I am being

                        blown slowly away

                        my bones

                        washed clean

                        in a river of wind

            It was in forming and organizing Kado Ottawa, five years ago, that I began a wonderful mentoring partnership with Marianne. I think it was a need for the revival of a local haiku group (earlier poets included Marianne, Dorothy Howard, Grant Savage, Ruby Spriggs) that prompted our discussion during the summer of 2002. Our first meeting was held at Centrepointe Library that autumn, including 25 poets in the Ottawa area, plus Alymer, Clarendon, and Kingston. Kado Ottawa (kado – a Japanese word meaning “the way of poetry”) seemed to serve particularly well in the nation’s capital, for its pronunciation was very close to the French word cadeau meaning gift. We met four times in the year to celebrate the seasons, with a small broadsheet launched at the Japanese Embassy each spring. The following haiku are Marianne’s contributions:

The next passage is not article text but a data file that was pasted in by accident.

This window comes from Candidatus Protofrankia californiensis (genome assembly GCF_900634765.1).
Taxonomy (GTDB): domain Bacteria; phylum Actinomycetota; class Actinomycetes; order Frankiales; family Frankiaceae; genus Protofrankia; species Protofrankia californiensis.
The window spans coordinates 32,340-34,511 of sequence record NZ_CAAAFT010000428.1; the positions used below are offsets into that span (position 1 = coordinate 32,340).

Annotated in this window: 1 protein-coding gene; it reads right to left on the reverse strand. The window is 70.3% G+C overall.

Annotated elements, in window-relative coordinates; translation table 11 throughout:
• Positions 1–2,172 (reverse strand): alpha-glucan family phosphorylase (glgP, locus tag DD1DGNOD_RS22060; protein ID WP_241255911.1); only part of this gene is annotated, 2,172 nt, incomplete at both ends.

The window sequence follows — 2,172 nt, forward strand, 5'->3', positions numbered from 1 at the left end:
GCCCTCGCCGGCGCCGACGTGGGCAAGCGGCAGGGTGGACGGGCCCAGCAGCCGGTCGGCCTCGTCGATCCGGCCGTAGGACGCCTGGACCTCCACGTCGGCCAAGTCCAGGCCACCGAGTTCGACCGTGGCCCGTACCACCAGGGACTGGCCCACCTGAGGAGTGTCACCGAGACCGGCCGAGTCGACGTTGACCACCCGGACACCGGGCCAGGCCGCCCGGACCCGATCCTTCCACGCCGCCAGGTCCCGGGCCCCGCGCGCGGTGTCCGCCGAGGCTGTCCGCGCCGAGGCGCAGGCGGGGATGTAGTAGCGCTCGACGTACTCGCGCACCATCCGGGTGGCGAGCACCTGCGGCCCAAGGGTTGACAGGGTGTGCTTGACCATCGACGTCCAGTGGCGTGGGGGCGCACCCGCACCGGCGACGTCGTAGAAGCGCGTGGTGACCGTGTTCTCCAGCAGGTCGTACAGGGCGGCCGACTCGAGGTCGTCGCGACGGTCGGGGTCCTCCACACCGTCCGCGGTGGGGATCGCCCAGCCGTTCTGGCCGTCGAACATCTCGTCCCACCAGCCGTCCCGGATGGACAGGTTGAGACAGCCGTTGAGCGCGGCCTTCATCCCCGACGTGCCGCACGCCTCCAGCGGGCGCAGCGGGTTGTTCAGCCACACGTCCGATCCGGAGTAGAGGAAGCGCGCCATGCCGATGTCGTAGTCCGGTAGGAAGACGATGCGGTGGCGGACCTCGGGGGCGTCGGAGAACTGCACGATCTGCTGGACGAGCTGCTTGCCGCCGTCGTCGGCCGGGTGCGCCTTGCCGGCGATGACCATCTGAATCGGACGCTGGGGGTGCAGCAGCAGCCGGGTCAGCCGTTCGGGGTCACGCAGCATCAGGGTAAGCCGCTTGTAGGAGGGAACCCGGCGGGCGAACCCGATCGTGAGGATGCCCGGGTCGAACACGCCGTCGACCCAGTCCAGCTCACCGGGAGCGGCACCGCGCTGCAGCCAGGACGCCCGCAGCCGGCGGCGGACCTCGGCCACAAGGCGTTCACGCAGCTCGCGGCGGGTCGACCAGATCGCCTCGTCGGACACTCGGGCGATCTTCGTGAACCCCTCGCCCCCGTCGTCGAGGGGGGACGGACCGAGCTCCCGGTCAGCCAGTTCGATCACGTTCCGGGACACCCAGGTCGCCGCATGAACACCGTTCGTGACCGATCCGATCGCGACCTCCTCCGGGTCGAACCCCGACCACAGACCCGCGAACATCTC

tulip buds tight

                        & a robin in the rain

                        stretching a worm

 

                        the moonlit station

                        empty as the train whistles

                        through the small town

 

                        first snow falling

                        I take up the long unanswered

                        letter from Japan

 

                        woodland spring

                        above dense firs – a jet

                        twinkles past the stars

             Following tradition, a small chapbook will be launched this spring at the Embassy including Kado poets, plus visitors and presenters. This collection, invisible tea,

will be dedicated to Marianne.

            Let me close with the words of Sanford Goldstein, a friend and confidante, who wrote: “Her passionate concern for the language and for the poetic theory and even the rage to get it right, all these Marianne has. Her intensity maybe due to her long illness, which has forced on her the need to get things down and to get them down with exactitude.” (Gusts: Contemporary Tanka, winter 2005)

             Marianne was unique, and we miss her -- her friendship -- her rage -- her compassion -- her poetic obsession.  We should all find comfort in her exact words left in the exact places.

           

                        Respectfully submitted by

                        Terry Ann Carter,  Ottawa, 2006